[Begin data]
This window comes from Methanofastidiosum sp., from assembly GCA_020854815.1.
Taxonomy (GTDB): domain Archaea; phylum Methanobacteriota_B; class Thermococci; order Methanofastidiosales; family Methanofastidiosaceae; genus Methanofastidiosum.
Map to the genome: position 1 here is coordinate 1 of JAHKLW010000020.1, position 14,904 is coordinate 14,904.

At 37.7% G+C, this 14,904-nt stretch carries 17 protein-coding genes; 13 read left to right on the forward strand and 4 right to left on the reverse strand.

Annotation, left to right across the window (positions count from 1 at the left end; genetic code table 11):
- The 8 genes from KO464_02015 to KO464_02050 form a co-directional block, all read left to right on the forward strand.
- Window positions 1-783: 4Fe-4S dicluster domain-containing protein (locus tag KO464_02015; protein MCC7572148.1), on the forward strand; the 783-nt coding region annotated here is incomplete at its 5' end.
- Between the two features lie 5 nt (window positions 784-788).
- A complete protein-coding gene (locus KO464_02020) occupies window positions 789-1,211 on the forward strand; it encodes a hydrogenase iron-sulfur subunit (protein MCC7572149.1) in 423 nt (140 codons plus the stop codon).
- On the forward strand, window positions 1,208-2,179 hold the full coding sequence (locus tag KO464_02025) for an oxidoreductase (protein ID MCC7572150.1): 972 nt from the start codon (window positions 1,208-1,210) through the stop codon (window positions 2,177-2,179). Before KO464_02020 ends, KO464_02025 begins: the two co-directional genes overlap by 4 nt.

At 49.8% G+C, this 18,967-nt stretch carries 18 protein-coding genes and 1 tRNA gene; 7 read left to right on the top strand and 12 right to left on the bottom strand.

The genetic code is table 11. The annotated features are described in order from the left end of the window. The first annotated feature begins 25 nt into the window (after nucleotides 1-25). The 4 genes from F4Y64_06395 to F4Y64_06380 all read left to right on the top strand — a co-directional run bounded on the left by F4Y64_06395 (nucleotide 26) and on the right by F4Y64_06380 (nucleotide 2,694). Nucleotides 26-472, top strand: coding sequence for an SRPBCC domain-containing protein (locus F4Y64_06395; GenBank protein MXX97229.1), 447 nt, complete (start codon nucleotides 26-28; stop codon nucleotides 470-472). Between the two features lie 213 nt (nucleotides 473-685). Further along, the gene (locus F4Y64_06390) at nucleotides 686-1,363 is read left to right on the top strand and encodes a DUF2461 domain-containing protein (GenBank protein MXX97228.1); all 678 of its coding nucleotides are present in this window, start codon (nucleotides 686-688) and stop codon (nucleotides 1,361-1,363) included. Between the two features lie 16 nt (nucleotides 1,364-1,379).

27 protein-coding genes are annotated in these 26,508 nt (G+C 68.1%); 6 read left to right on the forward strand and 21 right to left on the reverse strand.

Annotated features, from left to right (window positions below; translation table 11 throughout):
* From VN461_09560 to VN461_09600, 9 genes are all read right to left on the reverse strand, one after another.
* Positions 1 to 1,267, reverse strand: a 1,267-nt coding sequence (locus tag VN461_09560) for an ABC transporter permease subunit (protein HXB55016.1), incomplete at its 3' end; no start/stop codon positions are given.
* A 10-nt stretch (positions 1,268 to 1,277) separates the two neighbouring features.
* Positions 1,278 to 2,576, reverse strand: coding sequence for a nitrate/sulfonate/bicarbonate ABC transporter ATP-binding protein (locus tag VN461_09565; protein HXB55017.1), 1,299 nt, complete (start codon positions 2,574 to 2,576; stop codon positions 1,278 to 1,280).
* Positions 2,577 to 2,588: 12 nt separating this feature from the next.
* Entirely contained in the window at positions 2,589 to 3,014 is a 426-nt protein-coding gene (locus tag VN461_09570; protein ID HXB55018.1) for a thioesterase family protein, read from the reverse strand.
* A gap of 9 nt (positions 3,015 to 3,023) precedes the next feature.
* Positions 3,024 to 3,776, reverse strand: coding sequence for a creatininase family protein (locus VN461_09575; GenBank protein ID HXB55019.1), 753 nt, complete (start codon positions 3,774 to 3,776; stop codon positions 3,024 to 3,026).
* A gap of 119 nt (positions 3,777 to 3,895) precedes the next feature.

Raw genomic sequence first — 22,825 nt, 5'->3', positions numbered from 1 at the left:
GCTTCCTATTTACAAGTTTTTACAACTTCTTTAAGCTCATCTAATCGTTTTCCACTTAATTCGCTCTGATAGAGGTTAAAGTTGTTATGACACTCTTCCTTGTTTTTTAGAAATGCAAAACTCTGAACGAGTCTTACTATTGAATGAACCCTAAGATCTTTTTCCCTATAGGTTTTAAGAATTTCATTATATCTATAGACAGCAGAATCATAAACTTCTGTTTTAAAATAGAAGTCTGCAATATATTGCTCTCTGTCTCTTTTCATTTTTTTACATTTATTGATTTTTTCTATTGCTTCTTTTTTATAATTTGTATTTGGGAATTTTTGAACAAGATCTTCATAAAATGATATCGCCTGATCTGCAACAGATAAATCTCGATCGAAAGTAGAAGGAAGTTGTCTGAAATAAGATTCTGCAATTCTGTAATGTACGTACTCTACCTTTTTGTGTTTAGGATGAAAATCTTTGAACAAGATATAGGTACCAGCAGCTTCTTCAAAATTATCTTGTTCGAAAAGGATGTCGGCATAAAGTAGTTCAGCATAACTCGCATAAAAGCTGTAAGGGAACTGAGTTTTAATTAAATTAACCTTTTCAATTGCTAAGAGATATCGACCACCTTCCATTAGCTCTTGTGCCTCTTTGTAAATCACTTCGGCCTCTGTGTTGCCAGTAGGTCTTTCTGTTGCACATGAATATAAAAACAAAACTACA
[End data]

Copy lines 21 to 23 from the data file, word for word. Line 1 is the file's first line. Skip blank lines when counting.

* A gap of 9 nt (positions 3,015 to 3,023) precedes the next feature.
* Positions 3,024 to 3,776, reverse strand: coding sequence for a creatininase family protein (locus VN461_09575; GenBank protein ID HXB55019.1), 753 nt, complete (start codon positions 3,774 to 3,776; stop codon positions 3,024 to 3,026).
* A gap of 119 nt (positions 3,777 to 3,895) precedes the next feature.